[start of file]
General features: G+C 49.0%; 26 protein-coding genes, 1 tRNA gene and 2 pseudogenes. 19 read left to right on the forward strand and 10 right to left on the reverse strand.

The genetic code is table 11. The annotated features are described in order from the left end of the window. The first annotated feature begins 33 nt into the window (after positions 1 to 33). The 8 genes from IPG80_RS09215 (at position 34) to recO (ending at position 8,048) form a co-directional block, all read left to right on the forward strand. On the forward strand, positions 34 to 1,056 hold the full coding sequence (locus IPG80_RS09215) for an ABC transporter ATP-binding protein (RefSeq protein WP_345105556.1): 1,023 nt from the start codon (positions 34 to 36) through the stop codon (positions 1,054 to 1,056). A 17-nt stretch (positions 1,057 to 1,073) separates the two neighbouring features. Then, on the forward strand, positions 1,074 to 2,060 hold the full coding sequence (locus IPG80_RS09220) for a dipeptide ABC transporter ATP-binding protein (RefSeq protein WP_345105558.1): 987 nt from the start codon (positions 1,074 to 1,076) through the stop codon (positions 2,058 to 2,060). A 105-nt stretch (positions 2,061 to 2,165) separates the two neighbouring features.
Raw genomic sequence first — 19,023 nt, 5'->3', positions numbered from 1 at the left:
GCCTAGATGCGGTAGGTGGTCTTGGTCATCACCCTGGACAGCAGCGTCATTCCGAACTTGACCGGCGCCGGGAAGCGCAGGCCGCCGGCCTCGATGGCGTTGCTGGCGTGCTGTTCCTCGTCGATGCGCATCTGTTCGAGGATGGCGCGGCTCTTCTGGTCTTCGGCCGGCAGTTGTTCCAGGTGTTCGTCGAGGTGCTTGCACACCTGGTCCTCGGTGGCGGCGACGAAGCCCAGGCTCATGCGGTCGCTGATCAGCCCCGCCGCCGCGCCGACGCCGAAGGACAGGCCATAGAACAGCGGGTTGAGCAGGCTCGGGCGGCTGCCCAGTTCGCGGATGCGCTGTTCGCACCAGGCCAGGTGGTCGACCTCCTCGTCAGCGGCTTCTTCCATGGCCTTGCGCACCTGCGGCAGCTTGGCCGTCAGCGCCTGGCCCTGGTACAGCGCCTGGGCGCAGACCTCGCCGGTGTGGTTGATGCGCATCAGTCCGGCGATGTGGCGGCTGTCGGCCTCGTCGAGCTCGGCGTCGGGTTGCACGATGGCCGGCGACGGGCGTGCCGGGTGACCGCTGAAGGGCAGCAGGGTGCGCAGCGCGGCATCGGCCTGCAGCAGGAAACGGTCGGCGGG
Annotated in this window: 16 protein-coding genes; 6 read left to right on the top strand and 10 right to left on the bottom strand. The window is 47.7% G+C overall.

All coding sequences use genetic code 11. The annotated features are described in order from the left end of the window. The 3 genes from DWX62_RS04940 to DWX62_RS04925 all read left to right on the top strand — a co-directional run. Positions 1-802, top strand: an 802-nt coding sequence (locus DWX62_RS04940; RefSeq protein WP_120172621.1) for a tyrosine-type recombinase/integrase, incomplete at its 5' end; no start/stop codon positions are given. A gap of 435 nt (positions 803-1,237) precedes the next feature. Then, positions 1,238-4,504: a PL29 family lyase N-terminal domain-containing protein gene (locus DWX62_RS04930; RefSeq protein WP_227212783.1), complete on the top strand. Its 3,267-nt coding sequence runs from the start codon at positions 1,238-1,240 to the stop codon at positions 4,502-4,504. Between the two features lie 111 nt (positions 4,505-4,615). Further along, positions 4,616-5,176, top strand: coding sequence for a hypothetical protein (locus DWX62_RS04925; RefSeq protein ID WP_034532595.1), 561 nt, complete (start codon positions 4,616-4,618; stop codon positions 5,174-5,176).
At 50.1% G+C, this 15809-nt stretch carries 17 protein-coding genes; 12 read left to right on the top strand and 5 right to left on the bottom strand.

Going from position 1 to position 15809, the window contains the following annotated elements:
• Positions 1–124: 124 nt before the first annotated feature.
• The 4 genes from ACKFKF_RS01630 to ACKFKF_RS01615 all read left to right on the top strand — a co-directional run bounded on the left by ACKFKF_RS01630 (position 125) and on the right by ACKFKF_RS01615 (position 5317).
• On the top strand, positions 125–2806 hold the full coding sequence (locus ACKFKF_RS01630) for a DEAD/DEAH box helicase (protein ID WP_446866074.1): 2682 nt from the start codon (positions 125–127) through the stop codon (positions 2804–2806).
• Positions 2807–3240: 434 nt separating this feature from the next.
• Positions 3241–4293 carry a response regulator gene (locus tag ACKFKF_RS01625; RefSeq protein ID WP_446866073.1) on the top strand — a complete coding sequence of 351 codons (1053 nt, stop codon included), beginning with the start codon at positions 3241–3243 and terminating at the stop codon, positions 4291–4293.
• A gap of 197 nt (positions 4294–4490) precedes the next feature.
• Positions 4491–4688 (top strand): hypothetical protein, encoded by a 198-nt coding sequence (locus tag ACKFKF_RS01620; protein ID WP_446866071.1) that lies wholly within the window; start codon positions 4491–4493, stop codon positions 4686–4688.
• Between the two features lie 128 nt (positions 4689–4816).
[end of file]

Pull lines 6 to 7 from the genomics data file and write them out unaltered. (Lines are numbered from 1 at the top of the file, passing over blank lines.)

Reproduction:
All coding sequences use genetic code 11. The annotated features are described in order from the left end of the window. The 3 genes from DWX62_RS04940 to DWX62_RS04925 all read left to right on the top strand — a co-directional run. Positions 1-802, top strand: an 802-nt coding sequence (locus DWX62_RS04940; RefSeq protein WP_120172621.1) for a tyrosine-type recombinase/integrase, incomplete at its 5' end; no start/stop codon positions are given. A gap of 435 nt (positions 803-1,237) precedes the next feature. Then, positions 1,238-4,504: a PL29 family lyase N-terminal domain-containing protein gene (locus DWX62_RS04930; RefSeq protein WP_227212783.1), complete on the top strand. Its 3,267-nt coding sequence runs from the start codon at positions 1,238-1,240 to the stop codon at positions 4,502-4,504. Between the two features lie 111 nt (positions 4,505-4,615). Further along, positions 4,616-5,176, top strand: coding sequence for a hypothetical protein (locus DWX62_RS04925; RefSeq protein ID WP_034532595.1), 561 nt, complete (start codon positions 4,616-4,618; stop codon positions 5,174-5,176).
At 50.1% G+C, this 15809-nt stretch carries 17 protein-coding genes; 12 read left to right on the top strand and 5 right to left on the bottom strand.